• Dorte Bülow Keld
The project has focused solely on the hospital-applied pharmaceuticals, since the cost to this kind of medicine is increasing every year due to development of very expensive treatments to cancer, autoimmune diseases etc. But what factors influence the final price given by the seller in a Danish context?
The theory used has been theory on micro economy, where factors about what kind of market describes the Danish pharmaceutical market best; competitive market, monopolistic competition, oligopolistic competition and absolute monopoly. This includes market-failure and market-power and theory of pricing.
The project has been conducted as a qualitative part with interviews with representatives from 3 different private pharmaceutical firms and 2 representatives from Amgros, the Danish public representatives. All with responsibility for negotiating prices on pharmaceuticals. The project also includes a quantitative part with data from Amgros of the results of the negotiation and price-setting from 2016.
The project shows that monopoly on medicine is a significant factor in favor of the seller in pricing. But that monopoly is a relative size, which can vary both in time and geography. Monopoly is related to in what extent the medical profession recognizes other pharmaceuticals or treatments as alternatives at a given time and location, more than related to a strict legal monopoly as f ex. patented pharmaceuticals. Still for many of the hospital-applied pharmaceuticals the market is equivalent to absolute monopoly or oligopolistic competition with few firms producing the pharmaceutical. And since demand (the number of patients) and cost (development, legalization and marketing) to some extend are better known in advance by the pharmaceutical industry in compare with other industries, the pricing is profit-maximizing. Often as a combination of the price on the best alternative treatment, added with some kind of maximum pricing of the advances the new pharmaceutical gives. This is related to the national cost of health services and will therefore be set as a nationally reference-price.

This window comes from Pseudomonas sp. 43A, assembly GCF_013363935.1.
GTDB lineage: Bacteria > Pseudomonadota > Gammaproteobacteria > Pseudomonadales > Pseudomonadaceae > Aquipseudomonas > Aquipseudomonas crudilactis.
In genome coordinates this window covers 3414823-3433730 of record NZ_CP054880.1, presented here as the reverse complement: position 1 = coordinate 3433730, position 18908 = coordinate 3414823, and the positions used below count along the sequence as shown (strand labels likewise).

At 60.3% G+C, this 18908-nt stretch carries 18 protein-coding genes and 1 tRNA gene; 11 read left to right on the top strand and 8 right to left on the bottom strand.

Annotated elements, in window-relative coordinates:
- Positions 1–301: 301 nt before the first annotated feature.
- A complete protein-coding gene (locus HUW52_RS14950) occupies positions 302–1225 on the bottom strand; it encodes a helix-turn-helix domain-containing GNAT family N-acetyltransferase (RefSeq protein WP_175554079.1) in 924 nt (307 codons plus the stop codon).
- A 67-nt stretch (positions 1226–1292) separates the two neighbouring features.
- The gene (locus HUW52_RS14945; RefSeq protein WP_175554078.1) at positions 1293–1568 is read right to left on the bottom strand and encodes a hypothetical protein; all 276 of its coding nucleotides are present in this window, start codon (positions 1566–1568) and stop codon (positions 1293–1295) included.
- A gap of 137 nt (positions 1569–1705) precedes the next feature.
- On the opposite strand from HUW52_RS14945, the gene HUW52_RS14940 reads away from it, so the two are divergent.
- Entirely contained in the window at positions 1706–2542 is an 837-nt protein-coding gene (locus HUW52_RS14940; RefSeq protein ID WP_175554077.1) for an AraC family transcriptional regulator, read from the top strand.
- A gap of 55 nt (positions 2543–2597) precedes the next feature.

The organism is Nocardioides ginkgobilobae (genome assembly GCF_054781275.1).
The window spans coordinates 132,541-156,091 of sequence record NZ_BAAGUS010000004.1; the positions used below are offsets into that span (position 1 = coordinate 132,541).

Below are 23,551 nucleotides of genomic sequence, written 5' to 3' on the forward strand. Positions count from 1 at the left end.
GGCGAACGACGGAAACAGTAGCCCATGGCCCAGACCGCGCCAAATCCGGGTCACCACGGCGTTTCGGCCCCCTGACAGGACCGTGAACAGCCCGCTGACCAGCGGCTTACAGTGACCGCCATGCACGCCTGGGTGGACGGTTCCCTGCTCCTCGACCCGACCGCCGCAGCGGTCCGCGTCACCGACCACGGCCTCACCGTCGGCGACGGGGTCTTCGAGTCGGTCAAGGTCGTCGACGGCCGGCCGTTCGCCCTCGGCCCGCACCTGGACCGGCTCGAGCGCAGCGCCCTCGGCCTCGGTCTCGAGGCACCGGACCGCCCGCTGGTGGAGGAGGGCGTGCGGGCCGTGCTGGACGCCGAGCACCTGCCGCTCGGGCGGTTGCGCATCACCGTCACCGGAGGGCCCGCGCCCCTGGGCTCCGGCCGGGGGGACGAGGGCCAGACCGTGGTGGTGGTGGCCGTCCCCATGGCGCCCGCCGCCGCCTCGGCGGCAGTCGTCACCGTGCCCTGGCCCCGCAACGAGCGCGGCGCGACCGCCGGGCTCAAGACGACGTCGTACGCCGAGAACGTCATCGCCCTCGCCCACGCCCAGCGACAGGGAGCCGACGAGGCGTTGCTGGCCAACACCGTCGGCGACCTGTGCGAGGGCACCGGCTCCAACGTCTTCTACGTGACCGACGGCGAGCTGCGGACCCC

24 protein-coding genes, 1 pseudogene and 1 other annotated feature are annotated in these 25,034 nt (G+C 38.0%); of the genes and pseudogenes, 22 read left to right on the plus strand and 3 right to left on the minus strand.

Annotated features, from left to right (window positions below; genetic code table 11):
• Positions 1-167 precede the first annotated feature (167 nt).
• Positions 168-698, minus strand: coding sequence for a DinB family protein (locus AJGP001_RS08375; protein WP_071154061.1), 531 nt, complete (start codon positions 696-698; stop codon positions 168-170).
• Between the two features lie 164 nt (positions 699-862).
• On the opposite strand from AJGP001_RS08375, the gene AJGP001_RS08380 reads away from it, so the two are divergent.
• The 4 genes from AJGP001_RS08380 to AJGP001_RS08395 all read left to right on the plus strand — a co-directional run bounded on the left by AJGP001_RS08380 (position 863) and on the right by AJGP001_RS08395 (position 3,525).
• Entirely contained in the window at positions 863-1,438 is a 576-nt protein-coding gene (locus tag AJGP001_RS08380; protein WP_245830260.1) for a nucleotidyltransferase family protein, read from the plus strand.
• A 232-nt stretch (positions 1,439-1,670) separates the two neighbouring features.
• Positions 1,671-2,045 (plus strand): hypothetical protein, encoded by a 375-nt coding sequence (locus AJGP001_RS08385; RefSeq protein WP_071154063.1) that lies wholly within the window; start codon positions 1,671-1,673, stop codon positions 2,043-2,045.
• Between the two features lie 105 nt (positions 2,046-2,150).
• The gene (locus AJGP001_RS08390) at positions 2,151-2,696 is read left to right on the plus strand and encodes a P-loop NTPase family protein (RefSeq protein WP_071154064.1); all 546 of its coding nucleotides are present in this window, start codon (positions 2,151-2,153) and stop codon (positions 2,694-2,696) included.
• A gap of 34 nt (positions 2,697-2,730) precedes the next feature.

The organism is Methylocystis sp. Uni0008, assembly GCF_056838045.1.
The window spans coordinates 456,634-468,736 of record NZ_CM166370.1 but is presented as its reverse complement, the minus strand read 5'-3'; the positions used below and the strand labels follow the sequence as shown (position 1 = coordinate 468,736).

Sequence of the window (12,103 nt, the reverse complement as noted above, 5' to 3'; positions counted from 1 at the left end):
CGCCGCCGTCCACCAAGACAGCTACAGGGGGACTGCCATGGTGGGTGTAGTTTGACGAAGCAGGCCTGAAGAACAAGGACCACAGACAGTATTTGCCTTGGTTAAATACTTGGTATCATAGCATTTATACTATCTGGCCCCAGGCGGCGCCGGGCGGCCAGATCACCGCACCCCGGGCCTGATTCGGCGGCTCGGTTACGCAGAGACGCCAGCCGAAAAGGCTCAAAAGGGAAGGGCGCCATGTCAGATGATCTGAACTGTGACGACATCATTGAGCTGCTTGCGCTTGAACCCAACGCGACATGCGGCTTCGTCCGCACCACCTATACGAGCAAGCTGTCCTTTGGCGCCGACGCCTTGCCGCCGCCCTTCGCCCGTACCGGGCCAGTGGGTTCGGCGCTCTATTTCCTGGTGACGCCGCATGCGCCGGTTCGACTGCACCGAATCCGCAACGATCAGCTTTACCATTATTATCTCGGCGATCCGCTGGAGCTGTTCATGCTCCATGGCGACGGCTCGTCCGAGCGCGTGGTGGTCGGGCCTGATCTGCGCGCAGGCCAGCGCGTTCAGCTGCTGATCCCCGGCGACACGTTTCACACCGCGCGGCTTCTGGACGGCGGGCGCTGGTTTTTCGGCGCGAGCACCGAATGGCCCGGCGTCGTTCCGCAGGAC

Denmark is a small country, and even the fact that there in relation to negotiating prices on pharmaceuticals is monopsony, with Amgros as the sole negotiator, the Danish market is too small in itself to affect the market and the price. However Denmark is known to be very innovative in relation to implementing new medical treatment with a high political attention and economical resources. So therefore the Danish national reference-price is often set high by the pharmaceutical firms, since it than will be used by other countries as an indicator for setting their reference-price. The final price however is a result of seller (the firms) and buyer (Amgros) negotiating a discount in relation to the reference-price. And it seems that the pharmaceutical firms are willing to give discount especially where there are related pharmaceuticals and the monopoly is weak. Maybe not to win the Danish market in itself, but more to get the pharmaceutical registered with a high reference-price, which can be used on the bigger EU-countries as Germany, France, Italy etc. So Denmark might even get relatively low final prices on pharmaceuticals despite the high reference-price.
So the theory of micro economy in relation to market and pricing is useful to describe the market for hospital-applied pharmaceuticals in Denmark, but the key-factor is describing to what extend the pharmaceutical has monopoly. This has great influence on both the reference-price and the final price. The reference-price is in itself important for the pharmaceutical firms, and maybe more important than the final price, in a small but innovative country like Denmark.
SpecialiseringsretningSundhedsvæsenets organisation og ledelse
Udgivelsesdato15 jun. 2017
Antal sider59
ID: 258809622